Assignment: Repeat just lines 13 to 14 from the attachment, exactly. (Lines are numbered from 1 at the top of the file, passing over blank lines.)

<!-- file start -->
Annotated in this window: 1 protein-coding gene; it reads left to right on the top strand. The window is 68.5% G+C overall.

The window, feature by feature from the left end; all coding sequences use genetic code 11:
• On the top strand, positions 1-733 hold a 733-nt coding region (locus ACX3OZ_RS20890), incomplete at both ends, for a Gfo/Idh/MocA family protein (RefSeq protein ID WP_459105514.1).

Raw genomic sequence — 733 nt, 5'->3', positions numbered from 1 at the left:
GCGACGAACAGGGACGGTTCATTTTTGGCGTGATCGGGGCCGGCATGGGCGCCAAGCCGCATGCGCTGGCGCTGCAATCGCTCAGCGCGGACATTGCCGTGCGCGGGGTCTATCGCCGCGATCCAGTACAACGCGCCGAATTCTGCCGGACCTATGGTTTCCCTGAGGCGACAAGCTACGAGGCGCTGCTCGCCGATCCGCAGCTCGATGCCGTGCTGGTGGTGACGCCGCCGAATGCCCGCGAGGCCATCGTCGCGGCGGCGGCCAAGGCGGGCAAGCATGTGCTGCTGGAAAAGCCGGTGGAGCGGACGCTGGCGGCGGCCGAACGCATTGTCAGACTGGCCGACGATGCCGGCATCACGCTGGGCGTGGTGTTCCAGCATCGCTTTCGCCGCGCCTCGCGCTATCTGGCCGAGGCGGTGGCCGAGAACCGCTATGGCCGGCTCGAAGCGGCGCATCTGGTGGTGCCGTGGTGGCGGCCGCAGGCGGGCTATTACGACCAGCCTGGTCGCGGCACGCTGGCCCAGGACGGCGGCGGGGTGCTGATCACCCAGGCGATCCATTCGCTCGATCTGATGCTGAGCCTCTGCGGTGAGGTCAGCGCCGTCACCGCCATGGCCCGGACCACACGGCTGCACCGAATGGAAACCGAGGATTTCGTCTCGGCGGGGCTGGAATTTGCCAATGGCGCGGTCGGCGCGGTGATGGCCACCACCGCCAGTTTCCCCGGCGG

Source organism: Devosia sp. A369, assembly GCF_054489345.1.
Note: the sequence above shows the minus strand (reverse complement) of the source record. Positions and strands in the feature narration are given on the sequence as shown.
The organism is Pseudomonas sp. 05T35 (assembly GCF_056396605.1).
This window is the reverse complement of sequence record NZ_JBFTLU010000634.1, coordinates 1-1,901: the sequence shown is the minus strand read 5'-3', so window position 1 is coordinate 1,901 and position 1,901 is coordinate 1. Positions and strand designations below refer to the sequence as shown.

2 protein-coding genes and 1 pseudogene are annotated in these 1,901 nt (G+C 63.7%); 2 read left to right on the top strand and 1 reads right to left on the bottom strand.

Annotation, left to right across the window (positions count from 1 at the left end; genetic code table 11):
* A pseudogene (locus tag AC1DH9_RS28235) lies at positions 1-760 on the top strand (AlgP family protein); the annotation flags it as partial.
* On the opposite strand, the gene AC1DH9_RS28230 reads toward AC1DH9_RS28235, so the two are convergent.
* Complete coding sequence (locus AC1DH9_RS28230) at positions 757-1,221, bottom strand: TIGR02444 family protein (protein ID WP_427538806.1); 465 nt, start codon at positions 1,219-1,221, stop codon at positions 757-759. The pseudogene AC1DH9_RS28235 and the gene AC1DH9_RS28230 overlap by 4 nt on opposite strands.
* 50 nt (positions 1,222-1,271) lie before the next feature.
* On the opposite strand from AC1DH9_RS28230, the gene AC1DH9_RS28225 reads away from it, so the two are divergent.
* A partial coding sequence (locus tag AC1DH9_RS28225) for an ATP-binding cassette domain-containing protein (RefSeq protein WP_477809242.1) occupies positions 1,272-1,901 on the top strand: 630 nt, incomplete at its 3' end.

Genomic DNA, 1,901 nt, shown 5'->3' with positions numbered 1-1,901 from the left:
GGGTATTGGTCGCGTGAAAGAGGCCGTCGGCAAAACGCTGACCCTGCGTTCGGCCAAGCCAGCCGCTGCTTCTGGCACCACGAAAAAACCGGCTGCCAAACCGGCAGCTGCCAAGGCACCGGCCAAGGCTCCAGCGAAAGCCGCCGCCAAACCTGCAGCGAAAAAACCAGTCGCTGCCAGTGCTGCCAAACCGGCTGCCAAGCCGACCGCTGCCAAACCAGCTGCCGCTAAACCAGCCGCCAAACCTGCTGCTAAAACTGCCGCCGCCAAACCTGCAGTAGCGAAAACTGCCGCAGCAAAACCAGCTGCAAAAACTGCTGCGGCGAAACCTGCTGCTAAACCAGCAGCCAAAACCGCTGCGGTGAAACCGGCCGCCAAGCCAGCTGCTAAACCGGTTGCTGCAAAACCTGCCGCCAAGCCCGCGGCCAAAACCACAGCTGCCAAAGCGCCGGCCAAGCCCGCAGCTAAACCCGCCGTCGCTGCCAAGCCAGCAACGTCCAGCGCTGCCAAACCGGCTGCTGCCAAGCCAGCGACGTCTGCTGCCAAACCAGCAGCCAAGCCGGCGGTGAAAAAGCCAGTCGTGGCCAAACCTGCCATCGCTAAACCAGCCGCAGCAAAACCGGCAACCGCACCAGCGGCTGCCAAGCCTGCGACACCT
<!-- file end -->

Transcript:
* On the opposite strand, the gene AC1DH9_RS28230 reads toward AC1DH9_RS28235, so the two are convergent.
* Complete coding sequence (locus AC1DH9_RS28230) at positions 757-1,221, bottom strand: TIGR02444 family protein (protein ID WP_427538806.1); 465 nt, start codon at positions 1,219-1,221, stop codon at positions 757-759. The pseudogene AC1DH9_RS28235 and the gene AC1DH9_RS28230 overlap by 4 nt on opposite strands.